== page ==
Again, to lend credence that Jonathan’s electricity roadmap was on course, Professor Chinedu Nebo, the then Minister of Power, in 2013 told Nigerians and of the entire world that President Jonathan’s power sector privatization process is on and already. Successful bidders he said have paid 25 percent of the bid offer. They are expected to pay the remaining 75 percent in less than 90 days after which they would take possession of the distribution companies. Also, Nebo going by reports had said that the handing over of the national integrated power projects, NIPP, would make power supply more stable soon.
Regrettably, as at the time of his departure from office in May 2015, there were neither traces of appreciable increase in power generation or the promised fresh air of prosperity.
In 2015, the All Progressives Congress led the Federal Government emerged.
The party had in the previous year, as part of its draft manifesto, promised to revitalize the nation’s power/energy sector. According to the party, its power supply programme would vigorously pursue the expansion of electricity generation and distribution up to 40,000 megawatts in four to eight years. The party would also work assiduously at making available power from renewable energy sources such as coal solar, wind and biomass for domestic and industrial use, wherever they are visible.
In the year 2020, President Muhammadu Buhari led Federal Government, sequentially launched a roadmap for the nation’s power sector.
Without going into specific concepts or approaches contained in that move, the roadmap which according to government sources form a part of the outcome of meeting President Muhammadu Buhari held with a German Chancellor, Angela Merkel on August 31, 2018, will have Nigeria partner with the German government and Siemens, in implementing projects geared towards resolving challenges in the sector, expand capacity for future power needs and supply in Nigeria.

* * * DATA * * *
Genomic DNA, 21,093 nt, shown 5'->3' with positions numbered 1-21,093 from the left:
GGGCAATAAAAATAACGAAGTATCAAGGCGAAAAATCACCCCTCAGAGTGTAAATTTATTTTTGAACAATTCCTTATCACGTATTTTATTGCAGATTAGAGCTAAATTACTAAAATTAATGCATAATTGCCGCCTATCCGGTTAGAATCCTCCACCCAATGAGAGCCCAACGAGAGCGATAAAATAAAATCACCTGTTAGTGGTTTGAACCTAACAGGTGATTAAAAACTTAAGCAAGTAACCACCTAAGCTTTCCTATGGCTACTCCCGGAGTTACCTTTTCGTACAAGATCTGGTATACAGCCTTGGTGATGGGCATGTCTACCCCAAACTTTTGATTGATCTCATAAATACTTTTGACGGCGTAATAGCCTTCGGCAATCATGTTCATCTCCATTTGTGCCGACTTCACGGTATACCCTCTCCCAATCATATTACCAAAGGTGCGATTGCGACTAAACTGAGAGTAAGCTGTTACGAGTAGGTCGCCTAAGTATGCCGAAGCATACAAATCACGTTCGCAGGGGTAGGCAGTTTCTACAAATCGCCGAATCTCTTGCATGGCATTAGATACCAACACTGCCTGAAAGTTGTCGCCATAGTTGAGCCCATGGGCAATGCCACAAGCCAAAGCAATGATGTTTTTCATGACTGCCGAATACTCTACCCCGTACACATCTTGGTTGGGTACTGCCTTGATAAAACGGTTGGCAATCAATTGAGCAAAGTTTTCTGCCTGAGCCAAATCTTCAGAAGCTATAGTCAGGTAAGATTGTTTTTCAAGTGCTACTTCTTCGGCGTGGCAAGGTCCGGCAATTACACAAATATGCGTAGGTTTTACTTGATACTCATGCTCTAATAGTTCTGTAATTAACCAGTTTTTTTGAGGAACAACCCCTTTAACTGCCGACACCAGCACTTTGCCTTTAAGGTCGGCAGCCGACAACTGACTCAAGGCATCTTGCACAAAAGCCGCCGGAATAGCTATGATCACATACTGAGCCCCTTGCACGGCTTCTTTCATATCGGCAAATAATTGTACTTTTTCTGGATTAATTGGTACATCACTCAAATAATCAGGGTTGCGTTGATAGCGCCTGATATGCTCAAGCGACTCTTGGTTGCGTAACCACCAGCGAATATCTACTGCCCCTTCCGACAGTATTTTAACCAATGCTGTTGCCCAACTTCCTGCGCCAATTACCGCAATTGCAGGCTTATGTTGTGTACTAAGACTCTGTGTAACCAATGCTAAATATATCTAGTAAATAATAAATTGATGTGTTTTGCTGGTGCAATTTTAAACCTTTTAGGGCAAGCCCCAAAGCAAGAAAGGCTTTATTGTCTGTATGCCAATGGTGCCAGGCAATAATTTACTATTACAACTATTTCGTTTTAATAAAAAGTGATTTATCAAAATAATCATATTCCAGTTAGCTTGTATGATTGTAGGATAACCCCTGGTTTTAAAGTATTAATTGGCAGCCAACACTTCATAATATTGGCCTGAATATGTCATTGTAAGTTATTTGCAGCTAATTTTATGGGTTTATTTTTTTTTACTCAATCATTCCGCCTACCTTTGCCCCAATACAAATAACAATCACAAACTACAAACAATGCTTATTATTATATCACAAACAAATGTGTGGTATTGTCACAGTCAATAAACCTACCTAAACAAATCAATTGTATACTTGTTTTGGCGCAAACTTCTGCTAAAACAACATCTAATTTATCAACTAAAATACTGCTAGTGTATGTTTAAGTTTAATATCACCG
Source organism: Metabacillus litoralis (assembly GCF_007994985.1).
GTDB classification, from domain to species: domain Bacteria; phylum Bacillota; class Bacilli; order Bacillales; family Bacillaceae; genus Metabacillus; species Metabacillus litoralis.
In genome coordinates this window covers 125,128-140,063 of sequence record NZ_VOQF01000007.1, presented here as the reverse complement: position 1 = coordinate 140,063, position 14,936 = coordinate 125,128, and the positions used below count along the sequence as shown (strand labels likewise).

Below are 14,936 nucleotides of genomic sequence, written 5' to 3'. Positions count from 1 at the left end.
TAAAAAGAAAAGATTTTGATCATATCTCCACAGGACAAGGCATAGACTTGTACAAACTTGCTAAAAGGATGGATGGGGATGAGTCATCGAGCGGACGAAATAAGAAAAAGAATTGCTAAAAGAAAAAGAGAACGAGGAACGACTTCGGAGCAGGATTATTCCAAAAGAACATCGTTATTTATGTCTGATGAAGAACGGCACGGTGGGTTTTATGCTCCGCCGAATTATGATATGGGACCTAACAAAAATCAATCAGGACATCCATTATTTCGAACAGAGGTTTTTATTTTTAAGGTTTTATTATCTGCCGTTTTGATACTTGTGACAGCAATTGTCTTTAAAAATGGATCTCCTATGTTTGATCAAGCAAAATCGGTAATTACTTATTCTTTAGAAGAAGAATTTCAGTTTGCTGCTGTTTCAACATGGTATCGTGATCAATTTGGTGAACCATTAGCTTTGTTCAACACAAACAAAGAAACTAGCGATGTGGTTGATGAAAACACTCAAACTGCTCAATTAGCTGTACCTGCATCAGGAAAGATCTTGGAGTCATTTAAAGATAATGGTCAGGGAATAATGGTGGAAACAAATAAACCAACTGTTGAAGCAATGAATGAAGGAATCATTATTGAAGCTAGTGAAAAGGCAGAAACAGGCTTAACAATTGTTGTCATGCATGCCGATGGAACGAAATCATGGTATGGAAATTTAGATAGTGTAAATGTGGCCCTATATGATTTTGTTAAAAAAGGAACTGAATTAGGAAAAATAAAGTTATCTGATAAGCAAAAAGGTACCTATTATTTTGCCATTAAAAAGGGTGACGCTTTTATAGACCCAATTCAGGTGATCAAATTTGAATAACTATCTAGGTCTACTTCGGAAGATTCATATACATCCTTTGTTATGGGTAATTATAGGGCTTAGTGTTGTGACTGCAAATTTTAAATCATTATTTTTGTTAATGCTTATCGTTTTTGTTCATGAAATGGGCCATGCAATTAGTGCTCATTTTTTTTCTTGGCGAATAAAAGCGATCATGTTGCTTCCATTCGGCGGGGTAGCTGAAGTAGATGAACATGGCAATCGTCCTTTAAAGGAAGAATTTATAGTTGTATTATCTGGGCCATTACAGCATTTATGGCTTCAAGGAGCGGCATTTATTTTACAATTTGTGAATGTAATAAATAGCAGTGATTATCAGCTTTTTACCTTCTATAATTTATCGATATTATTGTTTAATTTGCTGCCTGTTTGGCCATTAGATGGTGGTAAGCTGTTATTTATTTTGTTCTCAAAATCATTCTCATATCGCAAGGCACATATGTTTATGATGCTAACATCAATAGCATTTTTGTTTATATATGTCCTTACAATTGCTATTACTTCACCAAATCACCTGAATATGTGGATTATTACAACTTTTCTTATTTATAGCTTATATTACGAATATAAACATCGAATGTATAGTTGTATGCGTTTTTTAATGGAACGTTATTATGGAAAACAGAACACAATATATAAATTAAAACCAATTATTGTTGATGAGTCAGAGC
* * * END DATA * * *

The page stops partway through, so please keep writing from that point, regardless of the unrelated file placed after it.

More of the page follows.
To continue with the season/culture of promise/excuses that has in the past ‘produced monument of nothingness’, President Buhari during a nationwide broadcast on June 12, 2020, among other things stated; The Power Sector remains very critical to meeting our industrial development aspirations and we are tackling the challenges that still exist in the delivery of power through different strategies. We are executing some critical projects through the Transmission Rehabilitation and Expansion Programme including the: Alaoji to Onitsha, Delta Power Station to Benin and Kaduna to Kano, 330KV DC 62KM line between Birnin Kebbi and Kamba, Lagos/Ogun Transmission Infrastructure Project, Abuja Transmission Ring Scheme, and Northern Corridor Transmission Project. Our agreement with Siemens will transmit and distribute a total of 11,000 Megawatts by 2023, to serve our electricity needs. Mr. President concluded in that speech.
Today, both the nation and the administration are yet to depart that season of promise/reassurance.
Certainly, while I believed and still believe in the FG’s effort to ensure stable electricity in the country, the truth must be told to the effect that the whole gamut of failures is standing on the tripod of corruption, policy summersault and lack of sincere political will/desire by the nation’s handlers to engage best minds to help get the answers and deploy the resources we need to move the sector in the right direction while achieving the result we need as a nation.
This piece further holds the opinion that at the most basic level, it is evident that what Nigerians need is result not assurance or reassurance; they want to see and enjoy stable electricity supplied at a very reasonable tariff regime. Outside this, this season of doubt will continue.
• Utomi is the Programme Cordinator (Media and Public Policy), Social and Economic Justice Advocacy (SEJA), Lagos. He could be reached via; email@example.com/